Proceedings on Cancer-Immuno-Oncology
Vol. 1 No. 1 (2018): Proceedings on Cancer-Immuno-Oncology

Therapy Prognosis / Prediction, ID Proceedings on Cancer-Immuno-Oncology, Vol 1, No 1, 2018 • Article ID: 1810050 • DOI: 10.18416/CIO.2018.1810050

CD8+ T cell response to HPV16 E7 predicts survival outcome in oropharyngeal cancer

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Holger Sudhoff , Liam Masterson , Piyush Jani , Jane Carolyn Sterling , Peter Goon 


Immunological response to human papillomavirus (HPV) in the development and progression of HPV16+ oropharyngeal squamous cell carcinoma (OPSCC) (accounting for the majority of viral associated cases) is largely unknown and may provide important insights for new therapeutic strategies. In this prospective clinical trial, we examined cell-mediated immune responses to HPV16 E2, E6 and E7 in peripheral blood using IFN-? enzyme-linked immunosorbent spot assay. CD56(+), CD4(+), CD8(+) and regulatory T cell frequencies were also discerned by flow cytometry. Fifty-one study participants with oropharyngeal carcinoma were recruited. Control subjects were those undergoing tonsillectomy for benign disease. All patients were treated with curative intent by radiotherapy ± chemotherapy. Disease-specific survival was investigated by multivariate analysis. HPV16 DNA was detected in 41/51 of the OPSCC participants. T cell responses against HPV16 E6 or E7 peptides were detected in 33/51 evaluable patients, respectively and correlated with HPV status. Matched pre- and post-treatment T cell responses were available for 39/51 OPSCC cases. Within the whole cohort, elevated post-treatment CD8(+) response to HPV16 E7 correlated with longer disease free survival (multivariate DFS p < 0.03). Within the HPV + OPSCC cohort, a significant increase in regulatory T cells (p < 0.02) was noted after treatment. This is the first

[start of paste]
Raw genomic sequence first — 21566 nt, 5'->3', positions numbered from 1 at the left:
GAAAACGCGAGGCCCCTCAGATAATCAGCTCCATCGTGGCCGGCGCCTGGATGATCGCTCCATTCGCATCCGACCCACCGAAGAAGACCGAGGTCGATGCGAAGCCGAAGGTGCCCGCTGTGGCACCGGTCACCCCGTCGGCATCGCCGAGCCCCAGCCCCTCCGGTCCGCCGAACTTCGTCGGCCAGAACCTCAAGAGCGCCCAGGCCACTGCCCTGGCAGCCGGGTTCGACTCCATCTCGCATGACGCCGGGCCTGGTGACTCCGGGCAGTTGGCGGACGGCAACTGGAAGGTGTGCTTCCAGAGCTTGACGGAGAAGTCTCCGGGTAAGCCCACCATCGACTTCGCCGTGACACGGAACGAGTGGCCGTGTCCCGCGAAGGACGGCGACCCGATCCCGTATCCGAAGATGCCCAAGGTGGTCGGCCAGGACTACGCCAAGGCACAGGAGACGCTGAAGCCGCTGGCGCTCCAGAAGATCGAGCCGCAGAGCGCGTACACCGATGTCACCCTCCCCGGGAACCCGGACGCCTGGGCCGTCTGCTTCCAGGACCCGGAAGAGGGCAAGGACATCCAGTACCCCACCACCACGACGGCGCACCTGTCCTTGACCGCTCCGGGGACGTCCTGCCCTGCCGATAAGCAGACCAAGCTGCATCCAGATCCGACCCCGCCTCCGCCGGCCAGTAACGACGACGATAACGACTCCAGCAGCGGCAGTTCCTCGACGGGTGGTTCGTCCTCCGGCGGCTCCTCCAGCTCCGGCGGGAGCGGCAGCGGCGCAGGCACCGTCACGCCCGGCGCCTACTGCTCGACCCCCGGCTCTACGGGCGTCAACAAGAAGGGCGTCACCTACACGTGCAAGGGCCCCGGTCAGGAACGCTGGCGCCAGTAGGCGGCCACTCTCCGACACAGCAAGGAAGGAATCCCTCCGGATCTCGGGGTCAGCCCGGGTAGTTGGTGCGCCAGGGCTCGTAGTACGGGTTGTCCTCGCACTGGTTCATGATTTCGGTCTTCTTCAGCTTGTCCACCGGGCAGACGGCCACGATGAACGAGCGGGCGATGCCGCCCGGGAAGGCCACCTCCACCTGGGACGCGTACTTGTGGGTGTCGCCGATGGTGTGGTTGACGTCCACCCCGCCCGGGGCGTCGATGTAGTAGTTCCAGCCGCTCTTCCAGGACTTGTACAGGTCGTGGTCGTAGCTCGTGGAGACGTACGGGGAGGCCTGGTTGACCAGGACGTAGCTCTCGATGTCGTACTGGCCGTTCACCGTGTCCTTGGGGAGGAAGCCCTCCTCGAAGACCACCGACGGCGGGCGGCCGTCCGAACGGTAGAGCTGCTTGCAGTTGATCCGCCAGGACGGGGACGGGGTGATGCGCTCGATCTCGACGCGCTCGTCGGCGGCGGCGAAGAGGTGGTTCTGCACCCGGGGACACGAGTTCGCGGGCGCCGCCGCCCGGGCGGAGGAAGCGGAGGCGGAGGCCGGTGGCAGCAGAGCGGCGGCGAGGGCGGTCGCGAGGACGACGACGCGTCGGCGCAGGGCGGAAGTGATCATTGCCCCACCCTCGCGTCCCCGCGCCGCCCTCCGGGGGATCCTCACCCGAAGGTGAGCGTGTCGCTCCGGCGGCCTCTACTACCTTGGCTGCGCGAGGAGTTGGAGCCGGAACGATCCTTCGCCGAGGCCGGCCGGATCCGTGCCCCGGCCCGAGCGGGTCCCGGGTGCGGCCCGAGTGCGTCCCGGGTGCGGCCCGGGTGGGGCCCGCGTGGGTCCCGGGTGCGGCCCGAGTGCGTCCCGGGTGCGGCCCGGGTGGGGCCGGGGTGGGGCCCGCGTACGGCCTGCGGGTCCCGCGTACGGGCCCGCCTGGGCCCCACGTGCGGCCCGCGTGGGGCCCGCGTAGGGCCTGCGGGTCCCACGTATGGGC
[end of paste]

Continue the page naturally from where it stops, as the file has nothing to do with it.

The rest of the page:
study to provide survival data in OPSCC stratified by cell-mediated immune response to HPV16 peptides. Within the HPV16+ OPSCC cohort, enhanced immunoreactivity to antigen E7 was linked to improved survival. An increase in regulatory T cell frequencies after treatment may suggest that immunosuppression can contribute to a reduced HPV-specific cell-mediated response.

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